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that we probably would have spent at some time anyway, so it distorts the figure slightly. perhaps we bought a christmas present early or delayed spending we would have done over the summer. it is not necessarily new money we are spending because we were drawn in by a good offer. what has the year been generally light for retailers generally like for retailers and what is the outlook? even those figures i said at the beginning on super saturday was based on people's intentions. but in the year to date there is a picture of growth, we are buying more than we were a year earlier. but there are lots of challenges facing retailers. one is the shift to online shopping. you would have heard about the problems faced by toys "r" us, they had a heavy shop presents and they had not built an online us, they had a heavy shop presence and they had not built an online offering and their business suffered as a result. beyond that change in consumer habit is the economic things that are going on that make life
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potentially challenging for retailers. one is that the pound is comparatively weak. if retailers are importing goods to sell, it becomes more expensive, so it weighs on their balance sheet a bit more. the second is the cost of living and inflation which is going up. it is going up faster than wage packets, so the pound in people's pocket is not going as far and they have less money pockets is not going as far and they have less money to spend on goods. finally, we saw interest rates go up in november and while we are not expecting an immediate interest rate rise, they are on an upward trajectory. when interest rates go up and people are more likely to save rather than spend and that is a further pressure on retailers. thank you very much. coming up in a moment we'rejoined by viewers on bbc one for a round up of all the days news with fiona bruce. good evening.
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tens of thousands of people have been left homeless after a tropical storm in the philippines that's left more than 200 dead and dozens missing. authorities are trying to provide food and shelter to those who've been displaced with rescue teams struggling to reach some of the affected areas. our world affairs correspondent richard galpin reports. at last, some aid now getting to those most in need, after this latest storm to hit the philippines begins to subside. troops helping deliver supplies here in the southern region of mindanao, which lay right in the path of the storm. reaching these impoverished areas has not been easy. they were hit by a landslide, mudslides, caused by an inordinate amount of rainfall that caused the ground to move and killed people innocently. as well as surging currents from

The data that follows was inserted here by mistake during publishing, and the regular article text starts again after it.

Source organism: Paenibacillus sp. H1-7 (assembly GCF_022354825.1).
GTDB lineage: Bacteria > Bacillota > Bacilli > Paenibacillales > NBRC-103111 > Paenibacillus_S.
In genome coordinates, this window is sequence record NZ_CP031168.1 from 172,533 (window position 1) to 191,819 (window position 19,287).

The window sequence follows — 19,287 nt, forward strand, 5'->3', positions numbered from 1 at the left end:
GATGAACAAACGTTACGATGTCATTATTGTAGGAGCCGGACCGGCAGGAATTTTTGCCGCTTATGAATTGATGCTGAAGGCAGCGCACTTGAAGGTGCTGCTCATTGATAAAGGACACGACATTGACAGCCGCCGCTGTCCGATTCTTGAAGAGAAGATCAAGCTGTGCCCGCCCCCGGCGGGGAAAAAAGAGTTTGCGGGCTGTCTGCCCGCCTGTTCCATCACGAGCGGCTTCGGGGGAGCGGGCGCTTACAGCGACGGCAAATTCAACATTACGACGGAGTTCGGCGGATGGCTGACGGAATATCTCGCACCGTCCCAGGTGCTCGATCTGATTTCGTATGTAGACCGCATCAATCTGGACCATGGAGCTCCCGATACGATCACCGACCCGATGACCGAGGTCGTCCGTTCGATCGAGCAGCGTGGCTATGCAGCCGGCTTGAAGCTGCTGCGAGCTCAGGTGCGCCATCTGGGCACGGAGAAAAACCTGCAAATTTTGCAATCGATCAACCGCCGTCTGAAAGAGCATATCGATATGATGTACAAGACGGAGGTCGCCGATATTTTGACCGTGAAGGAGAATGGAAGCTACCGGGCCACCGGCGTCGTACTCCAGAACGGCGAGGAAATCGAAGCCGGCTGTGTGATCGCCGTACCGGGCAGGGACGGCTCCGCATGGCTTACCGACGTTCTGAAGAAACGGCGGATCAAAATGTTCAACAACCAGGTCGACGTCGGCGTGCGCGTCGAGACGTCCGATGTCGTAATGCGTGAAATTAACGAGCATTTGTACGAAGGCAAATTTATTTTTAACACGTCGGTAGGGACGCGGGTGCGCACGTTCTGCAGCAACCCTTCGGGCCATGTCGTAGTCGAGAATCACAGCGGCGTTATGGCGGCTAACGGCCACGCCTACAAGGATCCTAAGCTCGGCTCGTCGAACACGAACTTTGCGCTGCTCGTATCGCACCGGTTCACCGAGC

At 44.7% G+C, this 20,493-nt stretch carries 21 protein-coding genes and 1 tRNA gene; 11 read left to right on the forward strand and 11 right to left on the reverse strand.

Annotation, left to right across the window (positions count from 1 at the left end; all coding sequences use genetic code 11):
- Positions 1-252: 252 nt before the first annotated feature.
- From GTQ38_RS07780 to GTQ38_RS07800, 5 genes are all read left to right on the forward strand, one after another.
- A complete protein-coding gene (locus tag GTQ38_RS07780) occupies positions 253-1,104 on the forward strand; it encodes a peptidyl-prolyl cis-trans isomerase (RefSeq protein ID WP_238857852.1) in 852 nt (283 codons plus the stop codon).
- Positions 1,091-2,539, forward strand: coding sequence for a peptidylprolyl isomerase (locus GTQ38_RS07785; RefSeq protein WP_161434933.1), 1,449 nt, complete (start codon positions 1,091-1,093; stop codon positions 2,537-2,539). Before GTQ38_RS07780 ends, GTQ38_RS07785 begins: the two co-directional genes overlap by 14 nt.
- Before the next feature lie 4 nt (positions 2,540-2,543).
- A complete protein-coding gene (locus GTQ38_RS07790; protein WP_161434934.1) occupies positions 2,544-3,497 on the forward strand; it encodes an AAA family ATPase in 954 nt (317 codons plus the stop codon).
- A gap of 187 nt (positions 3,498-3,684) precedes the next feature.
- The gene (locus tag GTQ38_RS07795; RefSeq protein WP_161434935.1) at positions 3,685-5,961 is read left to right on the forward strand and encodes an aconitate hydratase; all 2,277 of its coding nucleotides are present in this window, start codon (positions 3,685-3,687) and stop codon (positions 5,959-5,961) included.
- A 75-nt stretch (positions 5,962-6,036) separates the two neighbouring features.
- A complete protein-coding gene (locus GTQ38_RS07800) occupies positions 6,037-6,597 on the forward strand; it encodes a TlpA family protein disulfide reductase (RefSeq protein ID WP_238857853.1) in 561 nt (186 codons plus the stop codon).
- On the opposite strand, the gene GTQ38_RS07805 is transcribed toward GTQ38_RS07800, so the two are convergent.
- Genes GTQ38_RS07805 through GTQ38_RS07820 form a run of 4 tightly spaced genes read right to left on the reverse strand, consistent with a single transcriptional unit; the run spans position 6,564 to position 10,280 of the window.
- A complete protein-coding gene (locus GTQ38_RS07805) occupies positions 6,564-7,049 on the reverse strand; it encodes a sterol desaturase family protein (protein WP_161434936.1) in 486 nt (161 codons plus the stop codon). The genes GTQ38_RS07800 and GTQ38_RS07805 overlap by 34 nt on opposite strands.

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swollen rivers that overcame the banks, it swept people out of their homes and killed many others as well. the speed with which the rivers were turned into lethal torrents over the weekend caught people here by surprise. many drowning in their own homes, others buried under mudslides, including children. the call for people to evacuate in good time before the storm didn't have an effect. the storm passed over some of the poorest areas in the whole philippines. at least 200 people are known to have died. large numbers are still missing and tens of thousands have been forced to move away in search of emergency shelter. in rome today, pope francis offered prayers for the people of mindanao in his weekly blessing to the crowd on st peter's square. translation: merciful lord, take in the souls of the dead and comfort those who are suffering
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as a result of this calamity. let's pray for these people. at least tropical storm tembin has now been moving away from the philippines. it's currently over the south china sea, where it's picking up strength again and has been categorised as a typhoon. it's expected to hit vietnam later this week. meanwhile, the people of the southern philippines continue the search for loved ones. they will be hoping for much more help to reach them in the coming days. richard galpin, bbc news. north korea has described the latest united nations sanctions as an act of war and tantamount to a complete economic blockade. the un security council imposed the measures drafted by the us on friday in response to pyongyang's ballistic missile tests. north korea has vowed to strengthen its nuclear deterrent to frustrate america.
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sophie long sent this report from the south korean capital seoul. north korean state television broadcast the first reaction to the sanctions. it described the un resolution as an act of war that violates peace and stability on the korean peninsula. please raise their hand. pyongyang promised to punish those that voted for the us—drafted resolution. that includes china, north korea's main ally and trading partner. beijing urged restraint on all sides. it's previously called for an end to joint us—south korean military drills, like this one, in exchange for a halt to north korea's weapons programme. a so—called freeze for freeze. there is little hope either side will agree to that. instead, the toughest sanctions yet. the americans had wanted to go further, but they were pleased with the support they got. i am grateful to my colleagues for the serious measures we have enacted on behalf